the darkness that surrounds us

By the close of 1974, the machinations of Badfinger’s business manager, Stan Polley, had overshadowed the group’s eternal optimism. At his behest, Badfinger reconvened to record a quick followup to Wish You Were Here, mere weeks after the LP had been released.

Head First was assembled after two tense weeks of recording sessions in early December 1974 at Apple Studios. Warner Brothers, by now acutely aware that Badfinger was being badly used by Polley for his own financial gain, rejected the album. Head First became lost in more than a figurative sense, since Warner Brothers never returned the 16-track masters, but Badfinger’s new keyboardist, Bob Jackson, had retained a copy of the rough mix completed by engineer Phil McDonald on 15 December 1974. This tape is the basis of the recent Snapper Music CD which finally gives a wide release to Badfinger’s last work.

The circumstances surrounding the sessions conspired to produce a gloomy outcome, but the four members of Badfinger overcame the dispirited atmosphere enough to make Head First worthy of their reputation, even though the completed disc is barely over one half hour in length. “Lay Me Down” was conceived as a single but Pete Ham’s most inspired contribution to Head First is “Keep Believing,” his magnanimous gesture to Joey Molland, who had recently left Badfinger amidst considerable acrimony. It is the one song closest to recapturing the mood of Wish You Were Here. The legal and financial problems troubled Ham greatly, but the songs completed for Head First do not reflect this. His friend Tom Evans dealt with the matter directly. Head First’s best track, “Rock ’n’ Roll Contract,” is bitter and catchy. His candor in “Hey, Mr. Manager” is an indication of how badly their collective morale was suffering. Considering what has since come to light about Polley’s reputation the lyrics could have been even more scathing.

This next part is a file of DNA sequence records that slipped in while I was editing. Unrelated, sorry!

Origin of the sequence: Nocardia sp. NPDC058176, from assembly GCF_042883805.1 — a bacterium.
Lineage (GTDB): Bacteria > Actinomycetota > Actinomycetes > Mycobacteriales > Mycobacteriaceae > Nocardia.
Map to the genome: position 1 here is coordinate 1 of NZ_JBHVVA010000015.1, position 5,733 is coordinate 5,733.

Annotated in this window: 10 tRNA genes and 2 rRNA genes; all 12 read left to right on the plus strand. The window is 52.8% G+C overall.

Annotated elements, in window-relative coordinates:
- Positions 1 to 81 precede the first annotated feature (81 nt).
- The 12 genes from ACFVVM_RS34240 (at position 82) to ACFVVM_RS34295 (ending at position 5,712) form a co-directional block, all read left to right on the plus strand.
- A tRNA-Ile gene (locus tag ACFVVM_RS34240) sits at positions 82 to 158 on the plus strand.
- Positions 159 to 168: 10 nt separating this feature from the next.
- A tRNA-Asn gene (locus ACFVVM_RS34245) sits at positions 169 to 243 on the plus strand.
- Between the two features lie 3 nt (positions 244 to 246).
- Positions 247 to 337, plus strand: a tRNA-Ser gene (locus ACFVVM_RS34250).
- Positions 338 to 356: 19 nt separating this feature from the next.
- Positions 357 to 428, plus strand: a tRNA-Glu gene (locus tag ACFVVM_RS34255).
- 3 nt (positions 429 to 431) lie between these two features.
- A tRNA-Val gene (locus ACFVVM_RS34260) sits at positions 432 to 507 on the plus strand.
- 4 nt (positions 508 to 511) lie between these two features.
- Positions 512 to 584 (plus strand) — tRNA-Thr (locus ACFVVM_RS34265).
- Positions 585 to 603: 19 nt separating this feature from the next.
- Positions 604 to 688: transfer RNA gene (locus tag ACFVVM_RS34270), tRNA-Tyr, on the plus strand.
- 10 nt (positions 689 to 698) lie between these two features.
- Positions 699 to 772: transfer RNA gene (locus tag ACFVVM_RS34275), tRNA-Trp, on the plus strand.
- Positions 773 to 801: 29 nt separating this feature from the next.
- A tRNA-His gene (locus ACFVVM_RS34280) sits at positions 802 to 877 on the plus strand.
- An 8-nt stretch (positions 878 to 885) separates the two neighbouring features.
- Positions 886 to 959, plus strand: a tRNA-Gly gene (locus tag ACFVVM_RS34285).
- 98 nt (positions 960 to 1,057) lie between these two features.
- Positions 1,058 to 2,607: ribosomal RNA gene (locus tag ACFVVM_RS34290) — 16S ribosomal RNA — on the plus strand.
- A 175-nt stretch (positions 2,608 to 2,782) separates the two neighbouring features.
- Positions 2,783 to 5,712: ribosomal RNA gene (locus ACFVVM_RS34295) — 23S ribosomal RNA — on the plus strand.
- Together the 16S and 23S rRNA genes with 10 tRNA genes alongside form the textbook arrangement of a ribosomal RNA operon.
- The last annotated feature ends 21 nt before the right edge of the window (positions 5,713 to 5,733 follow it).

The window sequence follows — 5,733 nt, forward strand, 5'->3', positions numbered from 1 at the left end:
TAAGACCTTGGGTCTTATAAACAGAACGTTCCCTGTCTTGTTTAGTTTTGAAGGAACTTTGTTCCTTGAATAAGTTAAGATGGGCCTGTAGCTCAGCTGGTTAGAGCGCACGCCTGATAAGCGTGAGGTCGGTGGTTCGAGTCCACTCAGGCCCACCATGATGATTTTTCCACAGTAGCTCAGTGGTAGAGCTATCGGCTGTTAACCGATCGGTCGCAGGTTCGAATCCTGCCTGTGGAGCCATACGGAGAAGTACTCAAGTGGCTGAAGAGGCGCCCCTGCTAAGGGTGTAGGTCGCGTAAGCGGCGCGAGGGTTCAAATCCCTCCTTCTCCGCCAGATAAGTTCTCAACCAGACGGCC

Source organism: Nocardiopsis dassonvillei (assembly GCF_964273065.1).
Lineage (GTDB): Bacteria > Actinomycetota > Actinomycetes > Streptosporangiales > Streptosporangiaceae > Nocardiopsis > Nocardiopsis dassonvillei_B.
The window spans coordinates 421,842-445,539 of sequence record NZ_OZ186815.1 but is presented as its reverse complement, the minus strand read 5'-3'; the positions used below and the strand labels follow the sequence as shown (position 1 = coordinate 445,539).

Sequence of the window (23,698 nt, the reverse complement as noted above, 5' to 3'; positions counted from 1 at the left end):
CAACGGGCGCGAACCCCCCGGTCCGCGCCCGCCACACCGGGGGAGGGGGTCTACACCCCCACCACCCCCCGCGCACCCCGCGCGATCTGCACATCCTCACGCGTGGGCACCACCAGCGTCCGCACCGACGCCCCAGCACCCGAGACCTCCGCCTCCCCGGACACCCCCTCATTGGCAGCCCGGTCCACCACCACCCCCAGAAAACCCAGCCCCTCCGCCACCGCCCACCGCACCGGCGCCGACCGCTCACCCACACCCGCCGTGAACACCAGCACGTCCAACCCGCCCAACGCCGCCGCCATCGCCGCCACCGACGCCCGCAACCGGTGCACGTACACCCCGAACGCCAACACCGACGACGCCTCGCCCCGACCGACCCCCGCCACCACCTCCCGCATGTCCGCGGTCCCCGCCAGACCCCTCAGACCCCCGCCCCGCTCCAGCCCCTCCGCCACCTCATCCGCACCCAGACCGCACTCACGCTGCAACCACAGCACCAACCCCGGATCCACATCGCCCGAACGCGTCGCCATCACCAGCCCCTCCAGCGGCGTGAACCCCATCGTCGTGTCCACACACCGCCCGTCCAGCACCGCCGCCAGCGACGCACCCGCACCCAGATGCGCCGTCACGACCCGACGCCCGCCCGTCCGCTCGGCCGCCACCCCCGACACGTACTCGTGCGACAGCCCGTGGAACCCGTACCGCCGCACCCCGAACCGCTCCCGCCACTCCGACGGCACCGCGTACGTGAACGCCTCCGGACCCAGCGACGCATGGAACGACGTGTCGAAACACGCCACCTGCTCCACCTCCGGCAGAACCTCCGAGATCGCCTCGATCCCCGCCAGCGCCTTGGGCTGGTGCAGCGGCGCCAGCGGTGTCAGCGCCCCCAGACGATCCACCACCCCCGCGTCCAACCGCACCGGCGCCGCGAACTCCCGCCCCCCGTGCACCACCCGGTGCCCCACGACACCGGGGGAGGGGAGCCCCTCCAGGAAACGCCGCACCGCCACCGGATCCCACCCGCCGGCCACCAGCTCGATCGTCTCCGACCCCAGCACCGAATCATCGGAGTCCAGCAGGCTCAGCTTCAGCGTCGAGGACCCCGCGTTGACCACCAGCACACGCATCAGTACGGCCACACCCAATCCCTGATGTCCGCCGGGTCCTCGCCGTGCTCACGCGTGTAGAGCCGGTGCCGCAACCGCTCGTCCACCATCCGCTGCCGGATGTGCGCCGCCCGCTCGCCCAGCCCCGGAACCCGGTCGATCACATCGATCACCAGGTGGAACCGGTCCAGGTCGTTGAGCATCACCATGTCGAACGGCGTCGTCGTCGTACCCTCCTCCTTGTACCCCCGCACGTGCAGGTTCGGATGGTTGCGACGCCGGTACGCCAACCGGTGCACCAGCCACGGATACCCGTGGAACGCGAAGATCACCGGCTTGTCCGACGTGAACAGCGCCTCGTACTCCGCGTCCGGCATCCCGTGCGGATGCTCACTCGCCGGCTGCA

Bob Jackson’s keyboard work is tasteful throughout Head First (except in “Passed Fast” which sounds a bit dated) and his vocals slip in surprisingly well with the rest of the group. His vocal resemblance to Steve Winwood gave Badfinger a slightly rougher sound (which it had flirted with in live performances) and the three original members were sufficiently impressed with his writing to involve him in the group’s songwriting democracy, electing to record his composition “Turn Around.”

The eleven demos related to Head First were originally planned as bonus tracks for a single CD but were wisely moved to a second disc. These sketches would disrupt what tentative continuity Head First has. The sound quality of the demos is questionable, subpar for even bootleg material. Pete Ham had taken to recording his demos on cassette instead of his Revox Sound-On-Sound, so his five additional selections pale in comparison to 7 Park Avenue and Golders Green. The instrumental fragment “Time Is Mine” and “Nothing To Show” are thin but promising. (A sunnier recording of “Keep Your Country Tidy” in its earlier incarnation as “Sweet Josephine” is available at the Badfingernews site.) The Mike Gibbins demo “Thanks To You All” had the potential to have been developed into something nice but most of the songs, particularly Pete’s “I Can’t Believe In” and Tom’s “Queen of Darkness” (reputedly begun during sessions for Wish You Were Here) are unshakably grim.

Snapper Music’s cover design is faithful (to a point) to the photo concept devised by Tom Evans. The members of Badfinger were to be superimposed into the lion’s mouth, a brutal, accurate metaphor. (The negatives from a photo shoot for the Head First sleeve were regrettably destroyed.) Even if Head First had managed to be released in 1975 the symbolism would have been lost in a marketplace bedazzled by glam and mediocrity. To rock’s eternal shame, Badfinger was slowly eviscerated by greed.

©2001 Rodney E Griffith. All rights reserved.